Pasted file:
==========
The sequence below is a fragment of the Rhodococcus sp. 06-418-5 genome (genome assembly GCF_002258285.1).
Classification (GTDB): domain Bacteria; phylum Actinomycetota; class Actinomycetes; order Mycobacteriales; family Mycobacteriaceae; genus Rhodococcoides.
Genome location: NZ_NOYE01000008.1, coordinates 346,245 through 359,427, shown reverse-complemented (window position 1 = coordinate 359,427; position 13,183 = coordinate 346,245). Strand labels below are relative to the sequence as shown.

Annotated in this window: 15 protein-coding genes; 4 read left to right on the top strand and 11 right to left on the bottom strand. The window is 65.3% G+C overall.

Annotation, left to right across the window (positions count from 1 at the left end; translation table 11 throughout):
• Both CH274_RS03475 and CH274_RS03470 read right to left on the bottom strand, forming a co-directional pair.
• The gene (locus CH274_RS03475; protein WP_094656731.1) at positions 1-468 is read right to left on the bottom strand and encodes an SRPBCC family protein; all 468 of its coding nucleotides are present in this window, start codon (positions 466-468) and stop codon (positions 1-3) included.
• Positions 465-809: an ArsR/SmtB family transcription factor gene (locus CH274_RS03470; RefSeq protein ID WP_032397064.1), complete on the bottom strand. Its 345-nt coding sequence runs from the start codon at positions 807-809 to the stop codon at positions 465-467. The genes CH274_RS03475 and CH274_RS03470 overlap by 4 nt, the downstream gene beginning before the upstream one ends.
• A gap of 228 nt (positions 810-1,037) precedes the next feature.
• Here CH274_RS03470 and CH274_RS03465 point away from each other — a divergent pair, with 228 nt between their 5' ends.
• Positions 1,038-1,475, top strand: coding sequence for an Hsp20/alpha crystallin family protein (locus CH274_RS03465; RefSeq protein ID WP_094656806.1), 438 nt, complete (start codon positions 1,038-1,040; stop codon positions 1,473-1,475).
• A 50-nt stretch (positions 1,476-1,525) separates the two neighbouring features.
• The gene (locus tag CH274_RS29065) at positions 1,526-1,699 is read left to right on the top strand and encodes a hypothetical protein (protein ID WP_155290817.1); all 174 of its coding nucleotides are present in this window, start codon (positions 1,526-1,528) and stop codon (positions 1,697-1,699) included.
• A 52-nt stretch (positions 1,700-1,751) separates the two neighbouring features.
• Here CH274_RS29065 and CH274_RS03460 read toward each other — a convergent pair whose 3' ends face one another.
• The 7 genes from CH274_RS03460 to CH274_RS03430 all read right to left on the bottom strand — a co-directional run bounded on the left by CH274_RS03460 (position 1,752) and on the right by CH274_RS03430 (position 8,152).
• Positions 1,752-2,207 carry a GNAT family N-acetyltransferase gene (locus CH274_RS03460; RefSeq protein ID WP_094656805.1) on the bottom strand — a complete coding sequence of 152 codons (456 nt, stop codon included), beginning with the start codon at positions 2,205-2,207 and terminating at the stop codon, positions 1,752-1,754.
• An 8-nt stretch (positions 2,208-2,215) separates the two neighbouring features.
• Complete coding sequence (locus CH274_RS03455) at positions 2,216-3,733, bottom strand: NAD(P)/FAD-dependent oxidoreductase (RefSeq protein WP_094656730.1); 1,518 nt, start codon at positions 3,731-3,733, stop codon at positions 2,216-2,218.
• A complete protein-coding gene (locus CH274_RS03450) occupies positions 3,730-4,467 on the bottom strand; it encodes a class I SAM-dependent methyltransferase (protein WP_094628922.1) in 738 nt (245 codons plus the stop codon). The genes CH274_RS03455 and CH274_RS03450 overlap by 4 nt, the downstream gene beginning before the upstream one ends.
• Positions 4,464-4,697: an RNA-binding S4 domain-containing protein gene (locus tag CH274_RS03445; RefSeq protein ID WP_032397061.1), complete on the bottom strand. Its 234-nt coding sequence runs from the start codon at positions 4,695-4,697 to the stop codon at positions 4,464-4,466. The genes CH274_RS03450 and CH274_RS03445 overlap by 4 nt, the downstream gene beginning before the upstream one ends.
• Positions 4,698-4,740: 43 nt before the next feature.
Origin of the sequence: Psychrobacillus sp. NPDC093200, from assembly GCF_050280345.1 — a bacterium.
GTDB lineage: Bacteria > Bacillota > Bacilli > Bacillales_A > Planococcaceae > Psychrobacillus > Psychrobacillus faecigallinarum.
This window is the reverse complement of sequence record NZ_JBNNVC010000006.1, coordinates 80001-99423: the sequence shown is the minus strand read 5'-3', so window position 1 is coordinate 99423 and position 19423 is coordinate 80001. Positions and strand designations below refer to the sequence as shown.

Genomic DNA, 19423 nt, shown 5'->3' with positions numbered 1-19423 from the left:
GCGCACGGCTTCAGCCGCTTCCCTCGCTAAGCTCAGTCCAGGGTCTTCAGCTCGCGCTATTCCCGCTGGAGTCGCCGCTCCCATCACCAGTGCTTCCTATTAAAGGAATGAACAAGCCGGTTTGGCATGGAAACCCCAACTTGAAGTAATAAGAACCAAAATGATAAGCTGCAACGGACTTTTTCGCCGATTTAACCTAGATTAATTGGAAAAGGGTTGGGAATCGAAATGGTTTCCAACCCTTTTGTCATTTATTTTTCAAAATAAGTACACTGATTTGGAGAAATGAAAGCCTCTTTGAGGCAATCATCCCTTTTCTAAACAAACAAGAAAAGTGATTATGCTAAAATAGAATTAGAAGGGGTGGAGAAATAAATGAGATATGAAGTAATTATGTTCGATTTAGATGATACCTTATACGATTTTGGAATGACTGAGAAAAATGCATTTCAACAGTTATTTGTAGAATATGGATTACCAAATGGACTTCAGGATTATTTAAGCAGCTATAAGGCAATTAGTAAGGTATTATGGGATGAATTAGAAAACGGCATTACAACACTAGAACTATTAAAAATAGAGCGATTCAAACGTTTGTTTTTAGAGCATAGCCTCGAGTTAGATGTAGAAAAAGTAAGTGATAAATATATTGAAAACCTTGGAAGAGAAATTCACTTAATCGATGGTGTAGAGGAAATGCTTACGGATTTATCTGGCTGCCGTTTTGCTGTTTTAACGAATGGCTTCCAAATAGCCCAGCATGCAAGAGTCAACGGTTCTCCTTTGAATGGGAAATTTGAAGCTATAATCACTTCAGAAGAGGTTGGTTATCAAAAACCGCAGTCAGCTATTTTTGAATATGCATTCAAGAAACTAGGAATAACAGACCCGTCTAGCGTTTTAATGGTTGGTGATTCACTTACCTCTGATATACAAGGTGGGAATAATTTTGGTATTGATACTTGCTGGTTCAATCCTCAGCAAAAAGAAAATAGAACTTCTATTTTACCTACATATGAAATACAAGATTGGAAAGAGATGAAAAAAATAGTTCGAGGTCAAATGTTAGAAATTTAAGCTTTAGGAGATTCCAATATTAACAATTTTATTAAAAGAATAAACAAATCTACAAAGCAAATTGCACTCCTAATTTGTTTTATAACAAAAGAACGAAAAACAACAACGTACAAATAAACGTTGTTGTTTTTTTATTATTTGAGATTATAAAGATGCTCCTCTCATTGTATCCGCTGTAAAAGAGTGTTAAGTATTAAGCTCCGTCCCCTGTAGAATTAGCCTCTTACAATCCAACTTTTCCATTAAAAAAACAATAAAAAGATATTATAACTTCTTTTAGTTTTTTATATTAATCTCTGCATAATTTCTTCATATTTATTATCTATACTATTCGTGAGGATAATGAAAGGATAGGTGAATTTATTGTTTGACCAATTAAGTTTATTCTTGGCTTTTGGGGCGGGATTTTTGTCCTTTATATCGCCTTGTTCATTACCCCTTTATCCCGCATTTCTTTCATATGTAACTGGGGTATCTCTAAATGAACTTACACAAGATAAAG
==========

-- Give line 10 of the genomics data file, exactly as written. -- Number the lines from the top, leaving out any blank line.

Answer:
• Here CH274_RS03470 and CH274_RS03465 point away from each other — a divergent pair, with 228 nt between their 5' ends.